Earlier in the interview he says that the sessions had "a very rehab type of feel". They were, he goes on, "secluded, away, super laser focused on the music. Clean living. Disconnected from everybody except those who are about the art. I was just focused on health".

Perhaps he was out hiking then, or camping one night, or engaging in some sunrise pilates, when he stumbled into the fox's territory. All three seem unlikely, though, as he also notes that he's "not an outdoors person".

And that's it, people. That's the sum total of information he offers on his foxy encounter. I have so many questions. How far was he chased? What was the terrain like? What was the speed of said chase? How close was he to civilisation at the time?

You know, there's a family of foxes that live in my neighbour's garden. They dig up my lawn, shit in my flower beds and deposit mangled dog toys they've found in other gardens all over the place. I still quite like watching them play together first thing in the morning though, when they think no one's around.

But I suppose the key thing here is that I watch the foxes from inside my house. I've never gone outside and tried to engage with them. Thinking about it, if I did do that, and if I sensed they were turning against me, and that some sort of chase was impending, I'd probably run away too. I'm not suggesting I have many things in common with Pusha T, but we seemingly both share a solid understanding that wild animals are not to be toyed with.

I originally imagined Pusha T's fox confrontation occurring in the wilderness. Deep in a forest somewhere. But given how similar mine and Pusha T's lives clearly are, maybe they hung out right outside his studio, digging up the lawn, shitting in the flower beds and depositing mangled dog toys they'd found in other gardens all over the place. And maybe the chase was just the final in a long line of fox-based encounters. Maybe he is hesitant to properly describe the incident because it has left him highly traumatised.

Now I come to think about it, far from him saving this fox encounter for future lyrics, who's to say that this daily fox-based trauma didn't subconsciously influence the entire writing process on 'Daytona' itself?

"I've been hidin where you can see me, the skybox is right next to RiRi's", he raps on opening track 'If You Know, You Know'. Assumed to be a brag about his wealth and social standing, could it not be that this is a message aimed directly at the fox?

He runs from the fox, but the fox can still see him. Frozen with terror, he fantasises that he is actually in the shelter of a VIP box at a stadium in a more urban setting. In the next box is Rihanna, someone who was once criticised for wearing a fox fur lined dress, so presumably knows a thing or two about showing foxes who's boss. But he's not in that VIP box and Rihanna is nowhere to be seen. He's in a hellhole in Wyoming, being tormented by a still very much living fox.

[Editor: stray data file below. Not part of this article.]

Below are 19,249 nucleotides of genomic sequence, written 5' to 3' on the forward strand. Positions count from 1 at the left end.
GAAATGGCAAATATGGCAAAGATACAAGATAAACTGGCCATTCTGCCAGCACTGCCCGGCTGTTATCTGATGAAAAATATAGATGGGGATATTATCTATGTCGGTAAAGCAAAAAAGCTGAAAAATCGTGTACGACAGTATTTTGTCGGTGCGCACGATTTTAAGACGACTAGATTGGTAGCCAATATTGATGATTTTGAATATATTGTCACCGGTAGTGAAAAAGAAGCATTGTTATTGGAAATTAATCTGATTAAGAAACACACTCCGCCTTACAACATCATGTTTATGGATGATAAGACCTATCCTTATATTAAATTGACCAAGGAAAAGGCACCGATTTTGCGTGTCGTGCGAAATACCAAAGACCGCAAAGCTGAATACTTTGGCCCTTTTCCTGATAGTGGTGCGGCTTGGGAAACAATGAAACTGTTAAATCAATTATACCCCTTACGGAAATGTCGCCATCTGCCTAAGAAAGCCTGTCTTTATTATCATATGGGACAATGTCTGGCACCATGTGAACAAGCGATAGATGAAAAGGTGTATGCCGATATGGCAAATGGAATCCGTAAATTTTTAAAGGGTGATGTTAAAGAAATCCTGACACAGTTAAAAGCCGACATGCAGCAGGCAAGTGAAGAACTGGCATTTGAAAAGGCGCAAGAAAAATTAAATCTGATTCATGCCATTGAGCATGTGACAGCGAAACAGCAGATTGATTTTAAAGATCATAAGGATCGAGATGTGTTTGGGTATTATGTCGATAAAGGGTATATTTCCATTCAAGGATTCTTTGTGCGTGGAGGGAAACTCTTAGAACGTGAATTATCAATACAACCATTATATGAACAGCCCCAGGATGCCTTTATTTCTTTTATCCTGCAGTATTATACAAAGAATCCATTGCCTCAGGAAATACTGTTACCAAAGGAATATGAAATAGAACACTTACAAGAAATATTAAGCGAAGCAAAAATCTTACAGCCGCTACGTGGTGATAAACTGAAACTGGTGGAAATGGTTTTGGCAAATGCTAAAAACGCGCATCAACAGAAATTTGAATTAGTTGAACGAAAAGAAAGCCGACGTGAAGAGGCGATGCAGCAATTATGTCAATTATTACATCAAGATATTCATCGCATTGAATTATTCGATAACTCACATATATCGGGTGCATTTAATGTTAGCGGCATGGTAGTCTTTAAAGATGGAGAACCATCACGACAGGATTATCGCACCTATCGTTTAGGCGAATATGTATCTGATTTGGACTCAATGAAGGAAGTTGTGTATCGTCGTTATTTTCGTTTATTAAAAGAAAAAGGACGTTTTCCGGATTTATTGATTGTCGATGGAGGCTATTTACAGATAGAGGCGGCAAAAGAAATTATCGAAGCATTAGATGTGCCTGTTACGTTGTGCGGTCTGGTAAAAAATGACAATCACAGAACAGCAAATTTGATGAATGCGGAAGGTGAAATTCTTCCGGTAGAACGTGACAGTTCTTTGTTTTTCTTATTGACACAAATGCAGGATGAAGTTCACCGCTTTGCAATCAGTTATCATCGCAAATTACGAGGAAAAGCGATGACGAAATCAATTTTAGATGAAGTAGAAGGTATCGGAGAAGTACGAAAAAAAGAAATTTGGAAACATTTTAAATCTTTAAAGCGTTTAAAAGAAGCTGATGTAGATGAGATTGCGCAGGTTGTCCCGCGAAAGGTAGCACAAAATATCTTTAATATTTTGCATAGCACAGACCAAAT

On 'The Games We Play' he longs to "Play amongst the stars like the roof in the Wraith" - recalling the star-covered ceiling of a Rolls Royce Wraith. This, I now suspect, is both a reference to looking at actual stars in the real night sky, prior to facing down an angry fox, and the expression of a desire to enjoy the comforts of a luxury vehicle. Roll Royces being specifically designed so that wild animals can't open their doors.

Still need convincing? How about this? On 'Come Back Baby' he says "The good die young, all dogs go to heaven". I think that speaks for itself. Foxes aren't technically dogs, of course. But then, hip hop is notoriously inaccurate when it comes to specie allocation.

And what about this on 'Santeria'? "The Lord is my shepherd, I am not sheep, I am just a short stone's throw from the streets". Clearly this refers to an all-round confusion as to why he is being targeted by the fox, when foxes are more commonly known for attacking farm animals like chickens and sheep. Wait, do foxes eat sheep? I guess the line wouldn't work if it involved chickens. This isn't a Eurovision entry.

Whatever, he thinks the fox may have mistaken him for a sheep - which he is not - and although this frightening situation has arisen, he knows that he is not far from a nearby street, where he can ask another non-sheep (aka human) for help. This not only proves a fear of foxes runs throughout this record, it also gives credence to my theory that the fox encounter happened near some kind of human habitation.

I reckon that confirms it. 'Daytona' is an album definitely influenced by a fear of imminent fox attack. Probably not an entire concept album just about an angry fox, but certainly one laced with fox anxiety throughout. I mean, there's so much bravado and bragging in the lyrics, but knowing what we now know, that's clearly all bluff, designed to keep any future foxes thinking of instigating a chase in their place.

Now I'm wondering if Pusha T's entire catalogue is based around a fear of animals and birds of different varieties. Which would, after all, explain the beef with Drake.


ANDY MALT | Editor